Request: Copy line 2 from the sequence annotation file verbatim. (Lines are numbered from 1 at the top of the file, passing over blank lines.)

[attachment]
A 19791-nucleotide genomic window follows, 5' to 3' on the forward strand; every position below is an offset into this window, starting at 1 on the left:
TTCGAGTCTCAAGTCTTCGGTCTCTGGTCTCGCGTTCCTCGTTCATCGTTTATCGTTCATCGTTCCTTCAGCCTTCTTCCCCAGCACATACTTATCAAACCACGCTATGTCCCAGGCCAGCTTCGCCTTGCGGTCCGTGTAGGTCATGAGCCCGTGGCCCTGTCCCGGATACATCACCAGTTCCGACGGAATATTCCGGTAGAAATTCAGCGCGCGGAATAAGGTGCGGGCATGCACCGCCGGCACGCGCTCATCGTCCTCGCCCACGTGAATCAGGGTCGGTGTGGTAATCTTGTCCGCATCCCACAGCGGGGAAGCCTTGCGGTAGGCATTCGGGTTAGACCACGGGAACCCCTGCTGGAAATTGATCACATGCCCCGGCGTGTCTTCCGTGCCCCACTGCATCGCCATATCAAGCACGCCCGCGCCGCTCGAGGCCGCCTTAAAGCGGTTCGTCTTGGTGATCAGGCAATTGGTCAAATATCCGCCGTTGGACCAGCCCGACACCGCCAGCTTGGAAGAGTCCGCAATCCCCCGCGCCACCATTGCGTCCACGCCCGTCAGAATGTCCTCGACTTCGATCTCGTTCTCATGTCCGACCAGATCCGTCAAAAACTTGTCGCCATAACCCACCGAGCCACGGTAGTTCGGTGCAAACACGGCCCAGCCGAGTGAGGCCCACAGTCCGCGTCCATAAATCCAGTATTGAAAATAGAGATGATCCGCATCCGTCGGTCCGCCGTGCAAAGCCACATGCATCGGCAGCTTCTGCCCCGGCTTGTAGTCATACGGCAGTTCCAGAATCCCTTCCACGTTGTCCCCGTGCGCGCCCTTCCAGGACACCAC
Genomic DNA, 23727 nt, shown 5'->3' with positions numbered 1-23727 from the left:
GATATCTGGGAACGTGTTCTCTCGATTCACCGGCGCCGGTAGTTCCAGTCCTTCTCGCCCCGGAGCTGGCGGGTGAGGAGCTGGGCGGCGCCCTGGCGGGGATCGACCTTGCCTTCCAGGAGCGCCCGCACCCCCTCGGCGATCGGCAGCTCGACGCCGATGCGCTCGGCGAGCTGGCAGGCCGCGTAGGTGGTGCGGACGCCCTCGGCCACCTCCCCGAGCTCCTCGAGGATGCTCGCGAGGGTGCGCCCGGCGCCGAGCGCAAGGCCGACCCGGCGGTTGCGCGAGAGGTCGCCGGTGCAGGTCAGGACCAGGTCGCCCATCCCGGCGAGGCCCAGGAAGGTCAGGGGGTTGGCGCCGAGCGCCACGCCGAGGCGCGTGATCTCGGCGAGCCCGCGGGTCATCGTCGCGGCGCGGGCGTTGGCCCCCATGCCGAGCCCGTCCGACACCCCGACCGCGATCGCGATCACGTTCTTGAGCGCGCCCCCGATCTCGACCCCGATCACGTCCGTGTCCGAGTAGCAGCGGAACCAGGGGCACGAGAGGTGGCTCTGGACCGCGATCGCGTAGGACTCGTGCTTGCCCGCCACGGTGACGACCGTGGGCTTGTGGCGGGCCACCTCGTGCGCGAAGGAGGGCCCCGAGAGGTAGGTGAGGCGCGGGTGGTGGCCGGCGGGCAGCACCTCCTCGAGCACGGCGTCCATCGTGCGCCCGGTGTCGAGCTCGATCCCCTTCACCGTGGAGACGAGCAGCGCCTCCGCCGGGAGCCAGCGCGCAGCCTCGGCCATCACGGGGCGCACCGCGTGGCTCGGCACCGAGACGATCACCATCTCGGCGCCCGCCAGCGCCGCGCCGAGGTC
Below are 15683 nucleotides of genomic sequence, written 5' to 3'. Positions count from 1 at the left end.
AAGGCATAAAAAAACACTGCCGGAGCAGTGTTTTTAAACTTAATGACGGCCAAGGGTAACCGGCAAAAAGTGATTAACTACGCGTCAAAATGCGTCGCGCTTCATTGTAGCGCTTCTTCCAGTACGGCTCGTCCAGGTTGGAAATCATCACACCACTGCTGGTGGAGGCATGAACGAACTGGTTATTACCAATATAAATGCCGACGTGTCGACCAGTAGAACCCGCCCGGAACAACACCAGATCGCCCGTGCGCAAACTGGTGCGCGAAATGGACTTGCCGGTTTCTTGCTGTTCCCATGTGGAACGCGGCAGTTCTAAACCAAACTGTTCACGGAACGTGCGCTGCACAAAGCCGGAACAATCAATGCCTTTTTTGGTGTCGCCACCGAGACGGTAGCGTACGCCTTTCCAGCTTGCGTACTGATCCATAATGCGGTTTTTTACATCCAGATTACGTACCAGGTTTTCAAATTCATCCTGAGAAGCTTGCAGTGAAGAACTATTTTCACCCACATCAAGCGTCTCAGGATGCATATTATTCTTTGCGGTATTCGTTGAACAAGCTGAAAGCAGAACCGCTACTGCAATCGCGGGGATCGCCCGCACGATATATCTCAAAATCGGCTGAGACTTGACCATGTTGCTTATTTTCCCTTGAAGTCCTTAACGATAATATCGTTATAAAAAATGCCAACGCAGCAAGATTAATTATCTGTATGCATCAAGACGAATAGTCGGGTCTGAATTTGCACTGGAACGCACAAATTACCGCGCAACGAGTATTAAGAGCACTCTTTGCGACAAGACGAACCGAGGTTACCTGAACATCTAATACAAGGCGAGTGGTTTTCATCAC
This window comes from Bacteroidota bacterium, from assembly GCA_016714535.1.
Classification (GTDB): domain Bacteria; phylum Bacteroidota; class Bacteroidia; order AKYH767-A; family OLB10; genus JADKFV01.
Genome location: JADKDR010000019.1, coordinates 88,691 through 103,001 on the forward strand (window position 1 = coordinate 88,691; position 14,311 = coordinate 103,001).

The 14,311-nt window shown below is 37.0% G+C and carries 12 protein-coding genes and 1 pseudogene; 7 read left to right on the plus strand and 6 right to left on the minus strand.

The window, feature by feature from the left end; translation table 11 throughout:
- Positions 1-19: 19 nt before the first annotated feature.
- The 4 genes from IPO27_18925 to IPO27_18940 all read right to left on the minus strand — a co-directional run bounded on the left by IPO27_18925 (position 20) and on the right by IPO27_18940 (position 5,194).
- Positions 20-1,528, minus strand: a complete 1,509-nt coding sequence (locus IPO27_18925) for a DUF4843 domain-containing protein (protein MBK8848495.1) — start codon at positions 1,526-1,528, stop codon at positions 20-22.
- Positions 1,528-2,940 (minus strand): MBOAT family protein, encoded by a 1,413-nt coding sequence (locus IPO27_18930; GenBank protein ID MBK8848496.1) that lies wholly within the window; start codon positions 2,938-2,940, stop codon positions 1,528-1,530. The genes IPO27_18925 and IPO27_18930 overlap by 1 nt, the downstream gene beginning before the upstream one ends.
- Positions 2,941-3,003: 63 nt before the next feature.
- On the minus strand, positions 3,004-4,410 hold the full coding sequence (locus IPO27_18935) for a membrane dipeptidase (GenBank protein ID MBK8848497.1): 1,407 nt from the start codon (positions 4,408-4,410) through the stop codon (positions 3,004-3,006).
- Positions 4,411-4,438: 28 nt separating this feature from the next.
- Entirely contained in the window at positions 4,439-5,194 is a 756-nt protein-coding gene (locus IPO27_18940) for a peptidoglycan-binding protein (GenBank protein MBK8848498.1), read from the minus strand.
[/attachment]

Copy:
TTCGAGTCTCAAGTCTTCGGTCTCTGGTCTCGCGTTCCTCGTTCATCGTTTATCGTTCATCGTTCCTTCAGCCTTCTTCCCCAGCACATACTTATCAAACCACGCTATGTCCCAGGCCAGCTTCGCCTTGCGGTCCGTGTAGGTCATGAGCCCGTGGCCCTGTCCCGGATACATCACCAGTTCCGACGGAATATTCCGGTAGAAATTCAGCGCGCGGAATAAGGTGCGGGCATGCACCGCCGGCACGCGCTCATCGTCCTCGCCCACGTGAATCAGGGTCGGTGTGGTAATCTTGTCCGCATCCCACAGCGGGGAAGCCTTGCGGTAGGCATTCGGGTTAGACCACGGGAACCCCTGCTGGAAATTGATCACATGCCCCGGCGTGTCTTCCGTGCCCCACTGCATCGCCATATCAAGCACGCCCGCGCCGCTCGAGGCCGCCTTAAAGCGGTTCGTCTTGGTGATCAGGCAATTGGTCAAATATCCGCCGTTGGACCAGCCCGACACCGCCAGCTTGGAAGAGTCCGCAATCCCCCGCGCCACCATTGCGTCCACGCCCGTCAGAATGTCCTCGACTTCGATCTCGTTCTCATGTCCGACCAGATCCGTCAAAAACTTGTCGCCATAACCCACCGAGCCACGGTAGTTCGGTGCAAACACGGCCCAGCCGAGTGAGGCCCACAGTCCGCGTCCATAAATCCAGTATTGAAAATAGAGATGATCCGCATCCGTCGGTCCGCCGTGCAAAGCCACATGCATCGGCAGCTTCTGCCCCGGCTTGTAGTCATACGGCAGTTCCAGAATCCCTTCCACGTTGTCCCCGTGCGCGCCCTTCCAGGACACCAC